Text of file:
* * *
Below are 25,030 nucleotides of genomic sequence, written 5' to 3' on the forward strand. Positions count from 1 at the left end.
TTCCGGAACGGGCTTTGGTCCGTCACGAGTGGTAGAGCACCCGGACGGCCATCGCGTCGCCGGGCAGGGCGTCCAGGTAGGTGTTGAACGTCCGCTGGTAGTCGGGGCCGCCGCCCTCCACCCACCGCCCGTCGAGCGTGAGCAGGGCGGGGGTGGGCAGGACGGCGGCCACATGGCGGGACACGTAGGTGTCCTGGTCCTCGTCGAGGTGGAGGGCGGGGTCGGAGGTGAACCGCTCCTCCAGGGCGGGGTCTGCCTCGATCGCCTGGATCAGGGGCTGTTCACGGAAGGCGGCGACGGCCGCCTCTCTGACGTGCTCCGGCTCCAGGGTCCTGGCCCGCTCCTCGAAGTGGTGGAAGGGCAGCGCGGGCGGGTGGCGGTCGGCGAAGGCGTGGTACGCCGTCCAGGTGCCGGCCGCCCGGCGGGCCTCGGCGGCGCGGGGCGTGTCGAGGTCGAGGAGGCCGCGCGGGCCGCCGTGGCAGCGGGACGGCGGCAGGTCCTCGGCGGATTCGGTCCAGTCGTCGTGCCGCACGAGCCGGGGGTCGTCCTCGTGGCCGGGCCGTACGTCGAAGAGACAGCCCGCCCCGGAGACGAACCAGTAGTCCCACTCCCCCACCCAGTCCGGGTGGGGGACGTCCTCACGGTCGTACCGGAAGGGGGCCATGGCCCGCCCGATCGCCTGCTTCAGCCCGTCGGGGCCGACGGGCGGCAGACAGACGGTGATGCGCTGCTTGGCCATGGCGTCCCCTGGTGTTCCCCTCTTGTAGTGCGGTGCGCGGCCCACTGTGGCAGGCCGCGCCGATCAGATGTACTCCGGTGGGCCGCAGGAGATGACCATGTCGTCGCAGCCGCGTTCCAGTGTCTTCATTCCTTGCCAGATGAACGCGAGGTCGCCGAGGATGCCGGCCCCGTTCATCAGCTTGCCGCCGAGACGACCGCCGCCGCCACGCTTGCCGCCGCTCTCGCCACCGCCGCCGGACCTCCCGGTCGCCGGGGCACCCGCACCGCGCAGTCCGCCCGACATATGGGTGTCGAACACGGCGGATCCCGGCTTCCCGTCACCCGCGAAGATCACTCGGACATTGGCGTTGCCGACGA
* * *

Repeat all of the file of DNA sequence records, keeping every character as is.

Below are 25,030 nucleotides of genomic sequence, written 5' to 3' on the forward strand. Positions count from 1 at the left end.
TTCCGGAACGGGCTTTGGTCCGTCACGAGTGGTAGAGCACCCGGACGGCCATCGCGTCGCCGGGCAGGGCGTCCAGGTAGGTGTTGAACGTCCGCTGGTAGTCGGGGCCGCCGCCCTCCACCCACCGCCCGTCGAGCGTGAGCAGGGCGGGGGTGGGCAGGACGGCGGCCACATGGCGGGACACGTAGGTGTCCTGGTCCTCGTCGAGGTGGAGGGCGGGGTCGGAGGTGAACCGCTCCTCCAGGGCGGGGTCTGCCTCGATCGCCTGGATCAGGGGCTGTTCACGGAAGGCGGCGACGGCCGCCTCTCTGACGTGCTCCGGCTCCAGGGTCCTGGCCCGCTCCTCGAAGTGGTGGAAGGGCAGCGCGGGCGGGTGGCGGTCGGCGAAGGCGTGGTACGCCGTCCAGGTGCCGGCCGCCCGGCGGGCCTCGGCGGCGCGGGGCGTGTCGAGGTCGAGGAGGCCGCGCGGGCCGCCGTGGCAGCGGGACGGCGGCAGGTCCTCGGCGGATTCGGTCCAGTCGTCGTGCCGCACGAGCCGGGGGTCGTCCTCGTGGCCGGGCCGTACGTCGAAGAGACAGCCCGCCCCGGAGACGAACCAGTAGTCCCACTCCCCCACCCAGTCCGGGTGGGGGACGTCCTCACGGTCGTACCGGAAGGGGGCCATGGCCCGCCCGATCGCCTGCTTCAGCCCGTCGGGGCCGACGGGCGGCAGACAGACGGTGATGCGCTGCTTGGCCATGGCGTCCCCTGGTGTTCCCCTCTTGTAGTGCGGTGCGCGGCCCACTGTGGCAGGCCGCGCCGATCAGATGTACTCCGGTGGGCCGCAGGAGATGACCATGTCGTCGCAGCCGCGTTCCAGTGTCTTCATTCCTTGCCAGATGAACGCGAGGTCGCCGAGGATGCCGGCCCCGTTCATCAGCTTGCCGCCGAGACGACCGCCGCCGCCACGCTTGCCGCCGCTCTCGCCACCGCCGCCGGACCTCCCGGTCGCCGGGGCACCCGCACCGCGCAGTCCGCCCGACATATGGGTGTCGAACACGGCGGATCCCGGCTTCCCGTCACCCGCGAAGATCACTCGGACATTGGCGTTGCCGACGA